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CYCLOTUBES SIGNED

Artificial microtubules based on switchable cyclic peptides

Total Cost €

0

EC-Contrib. €

0

Partnership

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Project "CYCLOTUBES" data sheet

The following table provides information about the project.

Coordinator
UNIVERSITE DE STRASBOURG 

Organization address
address: RUE BLAISE PASCAL 4
city: STRASBOURG
postcode: 67081
website: http://www.unistra.fr

contact info
title: n.a.
name: n.a.
surname: n.a.
function: n.a.
email: n.a.
telephone: n.a.
fax: n.a.

 Coordinator Country France [FR]
 Total cost 184˙707 €
 EC max contribution 184˙707 € (100%)
 Programme 1. H2020-EU.1.3.2. (Nurturing excellence by means of cross-border and cross-sector mobility)
 Code Call H2020-MSCA-IF-2019
 Funding Scheme MSCA-IF-EF-ST
 Starting year 2020
 Duration (year-month-day) from 2020-04-05   to  2022-04-04

 Partnership

Take a look of project's partnership.

# participants  country  role  EC contrib. [€] 
1    UNIVERSITE DE STRASBOURG FR (STRASBOURG) coordinator 184˙707.00

Map

 Project objective

Naturally occurring living materials, for e.g. the cell cytoskeleton, consist of intricate supramolecular polymers whose self-assembly is controlled by high energy molecules such as guanosine triphosphate GTP. MiNaturally occurring living materials, such as the cell cytoskeleton, consist of intricate supramolecular polymers whose self-assembly is controlled by high energy molecules such as guanosine triphosphate GTP. Microtubules for example, are incredibly strong, but because they are chemically fueled by GTP, they can be built up or broken down at specific times and locations inside the cell. The tubules are in so-called non-equilibrium steady states, and are kept away from the thermodynamic equilibrium for extended periods of time. In the recent years, artificial supramolecular polymers have been made that are transiently out-of-equilibrium by addition of a single shot of chemical fuel, or for long times by continuous addition of fuel and removal of waste. The mechanical properties of the latter artificial systems are quite poor in comparison with real microtubules. The aim of this CYCLOTUBES project is to make artificial microtubules from cyclic peptides that can chemically or enzymatically be switched between the assembled and disassembled state. To this end, we will use oxidation and reduction reactions in a cell-like environment, that is, in a membrane enclosed chamber. In the latter, chemical fuel can be added and waste be removed continuously. In addition, the assembly/disassembly of the artificial tubules can be monitored using microscopy. Our work will give fundamentally new insights into out-of-equilibrium self-assembly, and could lead to novel life-like materials that are capable of performing significant mechanical work due to the unique mechanical properties of the cyclic peptide tubules. The candidate will work at the forefront of the field of systems chemistry and supramolecular chemistry, which are very important for the competitiveness of Europe.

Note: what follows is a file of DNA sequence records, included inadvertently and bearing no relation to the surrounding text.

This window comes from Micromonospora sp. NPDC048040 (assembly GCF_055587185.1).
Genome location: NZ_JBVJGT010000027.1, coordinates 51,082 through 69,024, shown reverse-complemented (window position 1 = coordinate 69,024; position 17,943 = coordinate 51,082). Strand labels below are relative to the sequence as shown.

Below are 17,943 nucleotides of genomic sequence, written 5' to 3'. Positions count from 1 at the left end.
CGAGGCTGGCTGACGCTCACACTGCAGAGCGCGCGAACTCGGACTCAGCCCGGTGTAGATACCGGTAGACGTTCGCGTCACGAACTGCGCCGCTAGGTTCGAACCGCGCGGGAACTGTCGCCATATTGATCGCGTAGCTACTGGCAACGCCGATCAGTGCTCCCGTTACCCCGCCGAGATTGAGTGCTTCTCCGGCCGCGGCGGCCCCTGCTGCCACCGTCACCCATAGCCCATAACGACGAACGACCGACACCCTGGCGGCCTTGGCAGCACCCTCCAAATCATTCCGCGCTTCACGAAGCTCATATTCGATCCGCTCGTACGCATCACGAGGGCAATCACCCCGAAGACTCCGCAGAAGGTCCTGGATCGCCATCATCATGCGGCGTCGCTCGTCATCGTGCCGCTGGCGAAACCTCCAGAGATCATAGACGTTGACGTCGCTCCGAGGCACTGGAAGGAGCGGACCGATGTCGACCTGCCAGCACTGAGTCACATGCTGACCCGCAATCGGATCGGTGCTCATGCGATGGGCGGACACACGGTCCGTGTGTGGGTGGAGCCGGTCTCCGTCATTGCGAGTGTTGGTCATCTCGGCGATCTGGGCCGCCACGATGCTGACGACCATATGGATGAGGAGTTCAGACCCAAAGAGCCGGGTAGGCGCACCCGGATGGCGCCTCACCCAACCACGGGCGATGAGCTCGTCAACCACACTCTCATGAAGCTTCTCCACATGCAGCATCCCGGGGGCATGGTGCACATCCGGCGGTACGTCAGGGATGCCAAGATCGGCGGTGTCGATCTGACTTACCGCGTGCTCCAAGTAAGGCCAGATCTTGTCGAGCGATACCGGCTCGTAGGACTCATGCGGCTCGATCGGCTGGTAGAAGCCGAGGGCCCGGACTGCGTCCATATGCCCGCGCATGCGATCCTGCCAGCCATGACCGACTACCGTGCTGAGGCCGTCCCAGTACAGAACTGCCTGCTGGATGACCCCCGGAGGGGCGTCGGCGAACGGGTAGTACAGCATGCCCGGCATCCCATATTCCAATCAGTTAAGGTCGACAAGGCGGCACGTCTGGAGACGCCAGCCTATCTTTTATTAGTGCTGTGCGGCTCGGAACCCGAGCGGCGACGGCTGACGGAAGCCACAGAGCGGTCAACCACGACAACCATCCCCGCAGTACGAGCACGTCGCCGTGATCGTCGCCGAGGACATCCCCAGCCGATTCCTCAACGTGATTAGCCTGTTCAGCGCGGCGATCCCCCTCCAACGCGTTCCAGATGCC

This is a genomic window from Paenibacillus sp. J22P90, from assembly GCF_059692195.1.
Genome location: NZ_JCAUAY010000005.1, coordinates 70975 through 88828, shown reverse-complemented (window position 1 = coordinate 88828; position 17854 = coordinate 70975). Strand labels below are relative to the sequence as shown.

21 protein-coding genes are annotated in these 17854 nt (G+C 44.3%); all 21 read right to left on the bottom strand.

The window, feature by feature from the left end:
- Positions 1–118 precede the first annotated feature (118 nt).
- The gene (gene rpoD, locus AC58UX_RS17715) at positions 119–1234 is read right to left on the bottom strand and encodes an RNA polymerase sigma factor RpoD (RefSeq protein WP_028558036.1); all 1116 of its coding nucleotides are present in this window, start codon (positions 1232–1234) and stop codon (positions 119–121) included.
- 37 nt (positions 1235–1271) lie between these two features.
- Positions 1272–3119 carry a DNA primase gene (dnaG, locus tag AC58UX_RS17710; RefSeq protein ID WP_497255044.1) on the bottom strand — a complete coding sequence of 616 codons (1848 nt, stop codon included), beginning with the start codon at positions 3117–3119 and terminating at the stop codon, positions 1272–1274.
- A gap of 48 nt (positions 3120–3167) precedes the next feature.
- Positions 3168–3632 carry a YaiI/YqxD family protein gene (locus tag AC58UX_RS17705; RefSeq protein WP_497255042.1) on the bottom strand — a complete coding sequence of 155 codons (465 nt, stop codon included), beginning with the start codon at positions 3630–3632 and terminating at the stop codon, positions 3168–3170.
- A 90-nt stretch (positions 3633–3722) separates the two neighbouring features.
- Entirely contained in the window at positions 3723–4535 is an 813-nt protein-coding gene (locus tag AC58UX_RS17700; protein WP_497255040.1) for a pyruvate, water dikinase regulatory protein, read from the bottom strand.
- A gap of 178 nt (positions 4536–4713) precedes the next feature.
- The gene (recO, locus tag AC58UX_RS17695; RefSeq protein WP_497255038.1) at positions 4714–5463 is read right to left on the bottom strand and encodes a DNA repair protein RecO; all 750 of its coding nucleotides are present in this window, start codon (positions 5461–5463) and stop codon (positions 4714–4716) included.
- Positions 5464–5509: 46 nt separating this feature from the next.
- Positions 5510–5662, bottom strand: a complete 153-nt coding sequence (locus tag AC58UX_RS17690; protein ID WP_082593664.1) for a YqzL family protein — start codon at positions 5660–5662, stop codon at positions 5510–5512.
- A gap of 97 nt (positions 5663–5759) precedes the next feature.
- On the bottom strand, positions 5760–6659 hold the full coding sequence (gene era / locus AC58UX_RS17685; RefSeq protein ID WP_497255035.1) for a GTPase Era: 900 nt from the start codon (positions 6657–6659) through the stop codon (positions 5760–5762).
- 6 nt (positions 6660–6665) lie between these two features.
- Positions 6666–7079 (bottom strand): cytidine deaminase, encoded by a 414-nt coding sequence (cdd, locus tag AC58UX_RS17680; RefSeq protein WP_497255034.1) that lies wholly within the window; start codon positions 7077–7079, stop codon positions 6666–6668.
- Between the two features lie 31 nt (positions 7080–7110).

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The information about "CYCLOTUBES" are provided by the European Opendata Portal: CORDIS opendata.

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